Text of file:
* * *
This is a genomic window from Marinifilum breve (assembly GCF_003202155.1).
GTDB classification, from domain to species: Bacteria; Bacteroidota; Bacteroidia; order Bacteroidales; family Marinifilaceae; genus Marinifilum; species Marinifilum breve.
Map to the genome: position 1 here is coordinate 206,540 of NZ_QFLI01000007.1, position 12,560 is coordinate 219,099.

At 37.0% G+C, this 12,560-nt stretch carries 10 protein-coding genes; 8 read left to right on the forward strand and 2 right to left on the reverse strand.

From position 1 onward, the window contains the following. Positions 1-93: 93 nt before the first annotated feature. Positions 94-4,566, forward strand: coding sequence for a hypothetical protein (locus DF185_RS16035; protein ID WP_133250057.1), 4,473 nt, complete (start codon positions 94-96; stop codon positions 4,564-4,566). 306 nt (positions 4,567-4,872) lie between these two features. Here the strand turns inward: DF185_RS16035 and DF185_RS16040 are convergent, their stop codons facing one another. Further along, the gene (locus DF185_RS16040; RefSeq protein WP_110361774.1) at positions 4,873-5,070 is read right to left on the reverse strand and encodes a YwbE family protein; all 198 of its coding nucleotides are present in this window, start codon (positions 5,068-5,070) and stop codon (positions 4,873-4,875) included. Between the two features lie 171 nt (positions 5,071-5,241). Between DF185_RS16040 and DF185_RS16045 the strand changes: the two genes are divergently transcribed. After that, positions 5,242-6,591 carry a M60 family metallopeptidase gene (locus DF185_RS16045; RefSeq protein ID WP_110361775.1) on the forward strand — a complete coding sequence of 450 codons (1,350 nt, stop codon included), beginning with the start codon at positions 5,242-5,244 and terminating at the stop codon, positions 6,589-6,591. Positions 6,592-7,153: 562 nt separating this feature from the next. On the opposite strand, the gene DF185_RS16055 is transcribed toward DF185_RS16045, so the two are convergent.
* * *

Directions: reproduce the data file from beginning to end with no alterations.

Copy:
This is a genomic window from Marinifilum breve (assembly GCF_003202155.1).
GTDB classification, from domain to species: Bacteria; Bacteroidota; Bacteroidia; order Bacteroidales; family Marinifilaceae; genus Marinifilum; species Marinifilum breve.
Map to the genome: position 1 here is coordinate 206,540 of NZ_QFLI01000007.1, position 12,560 is coordinate 219,099.

At 37.0% G+C, this 12,560-nt stretch carries 10 protein-coding genes; 8 read left to right on the forward strand and 2 right to left on the reverse strand.

From position 1 onward, the window contains the following. Positions 1-93: 93 nt before the first annotated feature. Positions 94-4,566, forward strand: coding sequence for a hypothetical protein (locus DF185_RS16035; protein ID WP_133250057.1), 4,473 nt, complete (start codon positions 94-96; stop codon positions 4,564-4,566). 306 nt (positions 4,567-4,872) lie between these two features. Here the strand turns inward: DF185_RS16035 and DF185_RS16040 are convergent, their stop codons facing one another. Further along, the gene (locus DF185_RS16040; RefSeq protein WP_110361774.1) at positions 4,873-5,070 is read right to left on the reverse strand and encodes a YwbE family protein; all 198 of its coding nucleotides are present in this window, start codon (positions 5,068-5,070) and stop codon (positions 4,873-4,875) included. Between the two features lie 171 nt (positions 5,071-5,241). Between DF185_RS16040 and DF185_RS16045 the strand changes: the two genes are divergently transcribed. After that, positions 5,242-6,591 carry a M60 family metallopeptidase gene (locus DF185_RS16045; RefSeq protein ID WP_110361775.1) on the forward strand — a complete coding sequence of 450 codons (1,350 nt, stop codon included), beginning with the start codon at positions 5,242-5,244 and terminating at the stop codon, positions 6,589-6,591. Positions 6,592-7,153: 562 nt separating this feature from the next. On the opposite strand, the gene DF185_RS16055 is transcribed toward DF185_RS16045, so the two are convergent.